Preventing Carpal Tunnel Syndrome
Do you use the computer all day long? Then you may be at risk for carpal tunnel syndrome (CTS), a painful, progressive condition caused by compression of a key nerve in the wrist.
What causes CTS and what can you do to prevent it? To find out, read these insights from Stephanie Hoffman, MS, PT, physical therapist and owner of La Jolla Shores Physical Therapy in La Jolla, California.
CTS usually happens when the median nerve, which runs from the forearm into the hand, becomes pressed or squeezed at the wrist. This nerve controls sensations in, and impulses to, the small muscles in the hand, allowing certain fingers and the thumb to move. The median nerve is contained in the carpal tunnel, a narrow, rigid passageway of ligament and bones at the base of the hand. If irritated or swollen, the tunnel narrows, compressing the median nerve. This results in pain, weakness or numbness in the affected hand and wrist, symptoms that can spread up the arm.
CTS is most likely to affect people who perform repetitive fine-motor activities. The symptoms typically increase with heavy computer use. Other factors that contribute to the condition include performing tasks that involve an awkward wrist angle (such as using a calculator or computer mouse); gripping an item with excessive force; doing work that requires the arms to be elevated with constant tension in the shoulders (painting, housework or even some yoga poses that place the wrist in excess flexion or extension); or performing any movement that places repeated force on the palm of the hand. According to the National Institute of Neurological Disorders and Stroke, women are three times more likely than men to develop CTS.
The most common symptoms of CTS include pain and numbness in the hand(s); weakness or lack of coordination in the hand(s); and change in sensation in the thumb, index and middle fingers. Symptoms usually begin gradually with a burning, tingling or itching in the palm of the hand or fingers. These symptoms are often first noticed in the morning, since many people sleep with their wrists flexed. The dominant hand is usually the one affected first. As symptoms worsen, these sensations start to occur during the day. A decline in grip strength can make it difficult to perform simple tasks, such as forming a fist or grasping small objects.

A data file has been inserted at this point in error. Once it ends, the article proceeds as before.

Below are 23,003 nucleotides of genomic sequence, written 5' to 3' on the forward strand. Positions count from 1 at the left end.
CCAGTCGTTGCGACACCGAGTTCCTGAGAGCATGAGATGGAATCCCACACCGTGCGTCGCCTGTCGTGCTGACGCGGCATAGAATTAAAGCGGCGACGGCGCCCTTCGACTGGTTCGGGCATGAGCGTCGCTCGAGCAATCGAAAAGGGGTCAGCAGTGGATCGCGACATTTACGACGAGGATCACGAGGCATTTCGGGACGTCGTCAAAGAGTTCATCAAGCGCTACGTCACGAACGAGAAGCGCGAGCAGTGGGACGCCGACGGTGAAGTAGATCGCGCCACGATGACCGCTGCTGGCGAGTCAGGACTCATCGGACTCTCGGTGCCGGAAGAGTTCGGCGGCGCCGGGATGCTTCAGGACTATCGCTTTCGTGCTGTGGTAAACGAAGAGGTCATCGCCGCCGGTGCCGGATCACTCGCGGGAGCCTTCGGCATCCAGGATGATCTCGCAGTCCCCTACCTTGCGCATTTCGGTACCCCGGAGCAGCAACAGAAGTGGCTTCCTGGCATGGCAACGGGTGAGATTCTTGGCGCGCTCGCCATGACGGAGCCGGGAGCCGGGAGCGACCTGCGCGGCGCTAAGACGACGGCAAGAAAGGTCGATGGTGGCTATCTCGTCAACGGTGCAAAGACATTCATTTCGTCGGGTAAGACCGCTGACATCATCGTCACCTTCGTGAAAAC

The condition can sometimes be managed with conservative measures, such as exercise and altered workplace ergonomics, but in severe cases surgery may be the only alternative to alleviate the symptoms and prevent permanent nerve damage. If you suspect you have CTS, see your doctor to get diagnosed and begin treatment.
To help prevent carpal tunnel syndrome (CTS), get an ergonomic assessment of your workspace. Find an ergonomics specialist who can look at the position of your computer terminal; placement of the keyboard; position of the wrists when typing; chair height and positioning; and usage of other desktop tools, such as phones.
Here are some tips on improving ergonomics in the office from The Ergonomics Manual by The Saunders Group:
- Place the top of your computer monitor at eye level for proper head and neck positioning.
- Use a padded wrist rest to reduce arm and shoulder discomfort.
- Place your keyboard at elbow height with a slight incline.
- Keep both feet flat on the floor or rest them on a footrest for better stability.
- Take frequent breaks during the day, and use the time to stretch and walk around.
- Remove your hands from the mouse or keyboard when not typing, to give your hands a break.
- Change the position of your neck, arms and wrists when sitting for long periods.
- Stand up when talking on the phone, to relieve postural strain from excess sitting.